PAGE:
will contact any patients if we
require them not to attend. Our
accident and emergency department
remains busy this evening and busy
as it has been today. Understandably
this is to do with the weather
conditions last week as well but we
have the walk-in centre on Avon
Avenue, Avon approach, and it will
remain open until 10pm. A&E is for
true emergencies and you should seek
normal advice via 101, or the
walk-in centre, rather than coming
Heard from what's your police about
the suspected poisoning of a man
convicted of spying for Britain. A
lot we do not know. And as I say,
there is a lot we do not know,
whether he has been poisoned or
whether he may have been poisoned
with something, but people's minds
come back to Litvinenko and
everything that happened there,
particularly with areas being sealed
This looked up when it was declared
a major incident and talk about an
unknown substance being involved,
but as soon as it became clear to us
at the BBC that a man was Sergei
Skripal, it instantly changed the
complexion of this. This is a former
Russian intelligence officer
convicted in Russia for spying for
MI6, court in 2010. In 2006,
Alexander Litvinenko, another former
Russian intelligence officer, was
poisoned in London, in a case by
radioactive substances and ended up
dying. Immediately, the residents
with case of Alexander Litvinenko.
He was a double agent?
No, Alexander Litvinenko was
addressing security officer who left
then came to the UK and worked in
the UK in opposition to Putin's
regime. Sergei Skripal is different
because he was more of the double
agent working for MI6 while being a
Russian intelligence officer. He was
in Russian eyes a traitor to their
intelligence service, supplying
secrets to MI6. He was convicted of
this and sentenced to 13 years but
only spent four years in prison
before he was swapped out in this
rather dramatic spy swap. He was
pardoned at that time when he was
swapped out and I think he has kept
a low profile and expectation on his
part would have been that he was
safe. We do not know at this moment
whether he was definitely poisoned
or who did it but certainly because
of this context, the suspicion will
certainly be that there could've
been a Russian in this.
There are links to New York, yes?
I would ask you about the woman
involved. What we know that her? We
have had his name mentioned in her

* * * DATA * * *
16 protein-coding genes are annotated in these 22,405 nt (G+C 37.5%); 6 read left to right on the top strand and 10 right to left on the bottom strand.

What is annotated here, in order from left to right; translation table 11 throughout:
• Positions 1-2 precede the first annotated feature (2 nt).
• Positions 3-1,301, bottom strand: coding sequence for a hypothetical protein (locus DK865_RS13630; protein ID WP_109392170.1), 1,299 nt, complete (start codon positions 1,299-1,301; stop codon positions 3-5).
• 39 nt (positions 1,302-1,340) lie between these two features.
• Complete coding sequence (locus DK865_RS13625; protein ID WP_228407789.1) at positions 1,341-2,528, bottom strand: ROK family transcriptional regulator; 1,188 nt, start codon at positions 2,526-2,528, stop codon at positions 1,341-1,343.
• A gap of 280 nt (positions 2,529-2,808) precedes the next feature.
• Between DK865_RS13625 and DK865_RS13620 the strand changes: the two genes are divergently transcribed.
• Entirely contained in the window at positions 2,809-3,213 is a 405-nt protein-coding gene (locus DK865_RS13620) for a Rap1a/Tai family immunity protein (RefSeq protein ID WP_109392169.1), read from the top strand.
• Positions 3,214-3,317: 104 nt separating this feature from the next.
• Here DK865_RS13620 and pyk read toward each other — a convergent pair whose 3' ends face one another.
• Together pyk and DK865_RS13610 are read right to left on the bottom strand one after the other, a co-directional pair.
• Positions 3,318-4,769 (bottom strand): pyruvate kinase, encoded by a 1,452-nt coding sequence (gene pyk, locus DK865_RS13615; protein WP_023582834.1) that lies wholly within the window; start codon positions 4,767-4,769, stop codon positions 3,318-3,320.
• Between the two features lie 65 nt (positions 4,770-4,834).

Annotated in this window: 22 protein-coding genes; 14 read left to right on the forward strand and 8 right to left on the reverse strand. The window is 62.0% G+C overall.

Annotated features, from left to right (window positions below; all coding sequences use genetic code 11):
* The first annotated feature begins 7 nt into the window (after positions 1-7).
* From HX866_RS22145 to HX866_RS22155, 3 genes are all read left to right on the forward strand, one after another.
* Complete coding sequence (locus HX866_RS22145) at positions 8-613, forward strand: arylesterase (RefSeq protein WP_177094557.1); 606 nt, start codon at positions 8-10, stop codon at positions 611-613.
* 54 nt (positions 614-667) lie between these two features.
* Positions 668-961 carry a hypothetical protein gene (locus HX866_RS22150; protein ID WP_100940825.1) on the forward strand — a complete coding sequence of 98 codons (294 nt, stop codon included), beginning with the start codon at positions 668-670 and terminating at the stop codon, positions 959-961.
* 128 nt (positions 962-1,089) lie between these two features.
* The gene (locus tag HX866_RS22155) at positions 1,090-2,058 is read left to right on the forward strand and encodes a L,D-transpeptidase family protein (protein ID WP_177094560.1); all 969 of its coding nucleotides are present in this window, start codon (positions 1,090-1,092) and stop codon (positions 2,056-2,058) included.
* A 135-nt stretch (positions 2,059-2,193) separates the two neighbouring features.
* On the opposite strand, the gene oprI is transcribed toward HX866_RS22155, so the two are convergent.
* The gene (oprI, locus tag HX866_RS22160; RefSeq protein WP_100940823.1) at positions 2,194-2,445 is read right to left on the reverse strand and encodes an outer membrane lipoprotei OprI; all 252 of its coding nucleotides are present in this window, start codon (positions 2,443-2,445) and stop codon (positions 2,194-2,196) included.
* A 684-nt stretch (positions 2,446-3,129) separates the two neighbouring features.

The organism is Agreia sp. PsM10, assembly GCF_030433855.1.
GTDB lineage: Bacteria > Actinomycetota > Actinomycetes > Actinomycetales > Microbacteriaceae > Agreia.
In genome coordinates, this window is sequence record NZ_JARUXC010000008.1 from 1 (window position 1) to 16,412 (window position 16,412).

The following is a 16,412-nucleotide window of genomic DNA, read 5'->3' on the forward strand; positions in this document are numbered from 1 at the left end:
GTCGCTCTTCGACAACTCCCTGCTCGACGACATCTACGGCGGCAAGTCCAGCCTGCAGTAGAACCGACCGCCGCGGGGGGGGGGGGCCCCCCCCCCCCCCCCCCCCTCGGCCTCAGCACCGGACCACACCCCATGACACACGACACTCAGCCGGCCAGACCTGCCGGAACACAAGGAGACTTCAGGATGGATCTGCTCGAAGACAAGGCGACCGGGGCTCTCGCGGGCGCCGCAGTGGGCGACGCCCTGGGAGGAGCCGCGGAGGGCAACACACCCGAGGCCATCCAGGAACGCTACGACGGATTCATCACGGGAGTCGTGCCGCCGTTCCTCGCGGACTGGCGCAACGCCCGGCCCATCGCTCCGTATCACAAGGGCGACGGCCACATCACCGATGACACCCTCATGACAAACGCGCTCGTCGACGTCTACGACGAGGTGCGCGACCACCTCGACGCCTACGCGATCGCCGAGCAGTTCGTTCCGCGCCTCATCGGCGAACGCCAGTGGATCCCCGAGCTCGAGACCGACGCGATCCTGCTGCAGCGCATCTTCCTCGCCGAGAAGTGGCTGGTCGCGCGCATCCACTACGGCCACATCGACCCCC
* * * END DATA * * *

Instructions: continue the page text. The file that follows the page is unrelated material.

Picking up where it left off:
name not mentioned yet. I understand
she is much younger.
We don't know whether she is a
relative of some type to Sergei
Skripal and that is not clear yet.
But we also know she is critically
ill as well in hospital and was with
him, than it appears on a park bench
after members of the public saw them
unwell and by the time the police
got there they had lost
consciousness. But American link is
that the spy swap had most of the
people who were swapped in 2010
being Russian agents caught in
America by the FBI, including one,
Anna Chapman, who had been in London
and then New York. They were caught
by the FBI, accused of espionage and
the deal was they were swapped out
for for spies who was serving time
in Russian prison. One of those was
There has been conversation on
social media in the past hour as
this story was breaking, Gordon,
from people who were involved,
former US intelligence officer
saying, the Brits have been cautious
about their attitude to Russia so
far because Britain is basically
ground zero when it comes to these
kind of spy battles between the West
and Russia. Is that an accurate
Bigot is extraordinary...
Could this be an example of that?
We had Alexander Litvinenko who was
killed and I think probably on the
orders of by the mere Putin himself,
and there were other unexplained
deaths in the UK of Russians which
many people have believed to have
been suspicious. There is one
inquest due next month into someone
where there is this question about
whether he was poisoned or not, a
Russian businessman who had a lot of
information about tax affairs, and
had been in some cases under
suspicion for that. So I think
certainly there will be questions.
If a Russian link is proved and that
is what it turns out to have been,
about whether Britain has done
enough to deter such activity. Did
it do enough after the Alexander
Litvinenko case to deter the
activity? As I said, still too early